At Storyleaders, storytelling stands at the center of what we do, but it doesn’t stand alone. Let me share.
Storytelling is in the word, and there are many out there that “teach” storytelling. You can take an online course, learn some skills, some structure, and apply what was learned.
In 2010, I was piloting Storyleaders workshops with mostly friends and family. In these early workshops, we “taught” the structure of a story – the arc, body language, build an inventory of stories, and we would send people on their way. I had a friend, Joe, pull me aside at the end and said, “Ben, you’re on to something, but you’re still wearing your old Solution Selling shell.”
I didn’t want to hear that, so I dismissed him. And then, over and over again, I heard the whispers, “You know when someone is being real or not.” “…when they’re being genuine.” “…when they care.” Or, “…when they’re using a story to get what they want.” “When someone is selling you.”
I also heard, “You can use a story to manipulate.” And worse, “…for bad.”
For a period, that spun me out.
But some patterns emerged. I was able to detect when a story was being used for an “ends” or an outcome. It didn’t feel right. Worse, I found myself doing it, and I felt that same dirty, salesy feeling I had from my past. I was able to see how this beautiful, sacred thing could become no different than any other sales pitch, another checkbox, another trick that is entirely detectable and manipulative. We can “use” it to undermine our integrity as human beings.
Using storytelling with an intended outcome does not facilitate a culture where values are lived and experienced. Then, I realized something even bigger. When someone went all in, shared things that most people would be scared to reveal, I was all in with them in return. 100% of the time.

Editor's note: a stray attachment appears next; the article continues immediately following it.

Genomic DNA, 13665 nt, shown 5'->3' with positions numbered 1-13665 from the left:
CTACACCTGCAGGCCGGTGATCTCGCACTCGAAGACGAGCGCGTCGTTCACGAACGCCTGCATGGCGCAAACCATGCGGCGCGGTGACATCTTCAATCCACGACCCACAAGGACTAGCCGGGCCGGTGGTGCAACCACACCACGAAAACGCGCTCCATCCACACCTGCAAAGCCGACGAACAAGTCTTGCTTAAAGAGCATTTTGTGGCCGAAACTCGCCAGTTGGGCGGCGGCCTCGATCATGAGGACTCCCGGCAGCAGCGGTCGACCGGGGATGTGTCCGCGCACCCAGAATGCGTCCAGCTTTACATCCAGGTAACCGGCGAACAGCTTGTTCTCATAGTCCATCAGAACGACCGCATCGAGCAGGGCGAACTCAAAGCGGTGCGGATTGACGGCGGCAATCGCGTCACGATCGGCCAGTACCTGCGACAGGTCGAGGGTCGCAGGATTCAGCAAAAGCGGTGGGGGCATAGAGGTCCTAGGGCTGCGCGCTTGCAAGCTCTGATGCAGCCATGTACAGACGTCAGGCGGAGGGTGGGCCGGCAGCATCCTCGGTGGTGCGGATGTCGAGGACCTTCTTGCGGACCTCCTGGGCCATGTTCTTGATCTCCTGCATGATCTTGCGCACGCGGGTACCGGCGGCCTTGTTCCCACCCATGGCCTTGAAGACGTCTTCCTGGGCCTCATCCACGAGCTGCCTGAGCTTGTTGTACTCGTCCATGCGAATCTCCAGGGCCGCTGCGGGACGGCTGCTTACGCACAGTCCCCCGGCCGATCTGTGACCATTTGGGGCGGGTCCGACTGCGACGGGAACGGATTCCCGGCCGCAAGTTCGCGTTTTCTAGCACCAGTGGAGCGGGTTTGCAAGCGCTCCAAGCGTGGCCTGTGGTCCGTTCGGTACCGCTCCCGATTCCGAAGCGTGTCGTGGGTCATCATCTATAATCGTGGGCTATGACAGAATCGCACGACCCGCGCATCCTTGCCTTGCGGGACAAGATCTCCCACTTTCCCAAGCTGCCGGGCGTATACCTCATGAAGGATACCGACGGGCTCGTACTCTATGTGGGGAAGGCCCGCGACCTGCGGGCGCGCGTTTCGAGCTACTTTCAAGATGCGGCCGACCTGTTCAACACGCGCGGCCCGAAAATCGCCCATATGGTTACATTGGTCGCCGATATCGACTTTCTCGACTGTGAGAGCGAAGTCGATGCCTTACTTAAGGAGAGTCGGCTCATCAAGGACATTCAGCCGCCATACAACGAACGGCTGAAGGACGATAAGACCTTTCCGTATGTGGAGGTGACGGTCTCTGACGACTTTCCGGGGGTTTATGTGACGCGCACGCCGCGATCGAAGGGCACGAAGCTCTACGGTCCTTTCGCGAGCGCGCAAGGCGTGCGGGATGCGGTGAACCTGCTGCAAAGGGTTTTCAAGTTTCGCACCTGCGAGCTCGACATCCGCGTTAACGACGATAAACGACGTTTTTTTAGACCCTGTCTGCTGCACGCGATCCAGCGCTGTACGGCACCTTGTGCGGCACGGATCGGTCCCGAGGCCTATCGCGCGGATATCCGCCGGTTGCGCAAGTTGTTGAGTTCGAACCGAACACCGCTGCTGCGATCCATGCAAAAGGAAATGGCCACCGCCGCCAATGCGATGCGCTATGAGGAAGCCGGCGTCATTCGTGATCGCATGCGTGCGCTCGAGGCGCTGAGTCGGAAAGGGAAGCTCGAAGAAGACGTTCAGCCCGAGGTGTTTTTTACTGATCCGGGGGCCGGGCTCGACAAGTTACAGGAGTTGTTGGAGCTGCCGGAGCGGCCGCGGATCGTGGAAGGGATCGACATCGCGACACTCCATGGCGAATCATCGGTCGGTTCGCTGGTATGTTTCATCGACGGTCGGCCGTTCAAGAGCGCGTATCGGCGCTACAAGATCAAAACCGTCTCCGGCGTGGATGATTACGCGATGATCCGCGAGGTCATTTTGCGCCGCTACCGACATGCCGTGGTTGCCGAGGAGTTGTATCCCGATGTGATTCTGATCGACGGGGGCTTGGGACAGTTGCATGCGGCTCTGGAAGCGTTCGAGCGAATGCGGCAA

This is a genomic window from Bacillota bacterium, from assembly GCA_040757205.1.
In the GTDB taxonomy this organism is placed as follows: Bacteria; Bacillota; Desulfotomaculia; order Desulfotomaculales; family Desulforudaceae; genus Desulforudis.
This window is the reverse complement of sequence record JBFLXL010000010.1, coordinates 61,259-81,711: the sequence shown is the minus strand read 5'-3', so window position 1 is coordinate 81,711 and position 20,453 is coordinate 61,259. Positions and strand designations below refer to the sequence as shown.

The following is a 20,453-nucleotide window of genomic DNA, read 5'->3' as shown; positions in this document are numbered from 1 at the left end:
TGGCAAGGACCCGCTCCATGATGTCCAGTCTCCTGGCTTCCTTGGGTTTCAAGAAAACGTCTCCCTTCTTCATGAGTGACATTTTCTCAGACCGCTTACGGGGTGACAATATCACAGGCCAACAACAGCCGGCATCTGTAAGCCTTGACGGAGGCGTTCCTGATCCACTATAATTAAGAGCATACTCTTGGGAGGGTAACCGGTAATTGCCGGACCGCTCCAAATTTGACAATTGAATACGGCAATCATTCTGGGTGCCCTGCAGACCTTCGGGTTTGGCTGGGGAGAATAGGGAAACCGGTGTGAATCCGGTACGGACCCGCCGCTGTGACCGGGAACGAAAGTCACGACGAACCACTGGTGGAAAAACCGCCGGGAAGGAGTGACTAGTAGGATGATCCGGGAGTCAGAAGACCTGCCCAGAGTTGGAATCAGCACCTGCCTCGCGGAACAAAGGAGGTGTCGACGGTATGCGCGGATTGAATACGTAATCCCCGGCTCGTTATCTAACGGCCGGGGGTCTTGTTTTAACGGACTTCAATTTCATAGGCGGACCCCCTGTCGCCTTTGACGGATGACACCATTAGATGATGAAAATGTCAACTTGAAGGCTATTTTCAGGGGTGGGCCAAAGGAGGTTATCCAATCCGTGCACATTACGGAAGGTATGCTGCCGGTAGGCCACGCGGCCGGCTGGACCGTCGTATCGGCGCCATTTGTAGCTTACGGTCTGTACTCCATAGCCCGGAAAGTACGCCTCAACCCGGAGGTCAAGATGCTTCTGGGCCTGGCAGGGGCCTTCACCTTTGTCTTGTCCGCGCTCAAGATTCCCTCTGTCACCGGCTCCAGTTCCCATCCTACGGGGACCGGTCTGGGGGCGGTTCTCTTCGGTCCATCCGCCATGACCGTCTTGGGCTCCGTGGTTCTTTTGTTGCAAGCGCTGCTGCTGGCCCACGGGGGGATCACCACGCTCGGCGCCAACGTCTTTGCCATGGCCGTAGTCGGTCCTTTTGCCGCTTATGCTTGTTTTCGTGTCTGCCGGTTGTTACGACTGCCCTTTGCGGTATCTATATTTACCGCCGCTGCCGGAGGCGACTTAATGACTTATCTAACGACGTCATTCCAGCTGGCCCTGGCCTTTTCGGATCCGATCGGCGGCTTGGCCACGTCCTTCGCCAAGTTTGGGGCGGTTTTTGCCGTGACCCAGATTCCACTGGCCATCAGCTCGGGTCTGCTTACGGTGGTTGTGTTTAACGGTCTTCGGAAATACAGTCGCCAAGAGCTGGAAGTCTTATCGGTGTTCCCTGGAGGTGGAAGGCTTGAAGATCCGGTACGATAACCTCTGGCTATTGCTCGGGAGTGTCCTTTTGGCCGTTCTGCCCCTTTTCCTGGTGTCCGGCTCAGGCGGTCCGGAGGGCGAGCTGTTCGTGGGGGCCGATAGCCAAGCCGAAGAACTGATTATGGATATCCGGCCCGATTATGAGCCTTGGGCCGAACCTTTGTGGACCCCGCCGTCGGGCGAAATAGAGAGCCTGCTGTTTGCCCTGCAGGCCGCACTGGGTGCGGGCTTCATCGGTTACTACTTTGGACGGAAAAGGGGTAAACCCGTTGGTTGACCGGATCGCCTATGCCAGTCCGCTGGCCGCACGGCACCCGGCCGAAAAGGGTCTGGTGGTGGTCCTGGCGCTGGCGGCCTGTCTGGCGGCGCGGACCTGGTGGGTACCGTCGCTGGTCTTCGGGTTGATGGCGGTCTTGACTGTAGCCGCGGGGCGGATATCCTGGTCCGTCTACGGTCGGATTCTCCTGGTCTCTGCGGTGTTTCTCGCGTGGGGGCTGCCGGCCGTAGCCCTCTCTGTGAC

My aha was simple – Joe was right. I was putting my old “9 boxes” around storytelling. I was onto something, but I was still wearing my old Solution Selling shell.
And today, I think about a quote that stuck with me since the very beginning of this journey:
Those who tell the stories, change the world. –Plato.
But it can’t be from simply learning a structure, or a process, or even crafting a set of stories – as if they’re tools. It ain’t that easy. If the people who are really putting their handprints on the world are the ones who are sharing their stories, it’s about those early whispers:
How real are we?
How much do we care about others?
Are we wearing that shell/are we being vulnerable?
Are we going there?
Are we trying to tell a story to get to the outcome? Our agenda?
I’ve learned that the values we teach and practice together, such as empathy, vulnerability, courage, individuality, creativity and reciprocity are far more important than learning how to tell a story. It is through the values we hold close that the stories emerge, which have an emotional connection to someone else, have meaning in our lives, and become the foundation for building authentic relationships. Building authentic relationships should be the aim, and it is out of those relationships that any form of influence feels good.
This is why at Storyleaders, storytelling doesn’t stand alone, and there is no reason why our values should stand alone either.
These behaviors are very difficult to turn on and off, require practice and a conscious decision to do otherwise.
The greatest lesson I’ve learned is that when we focus on those values, stories come out naturally, the way they’re supposed to.
So the question here is:
How transactional, inauthentic, demanding, outcome driven and predictable do you want to live your life?
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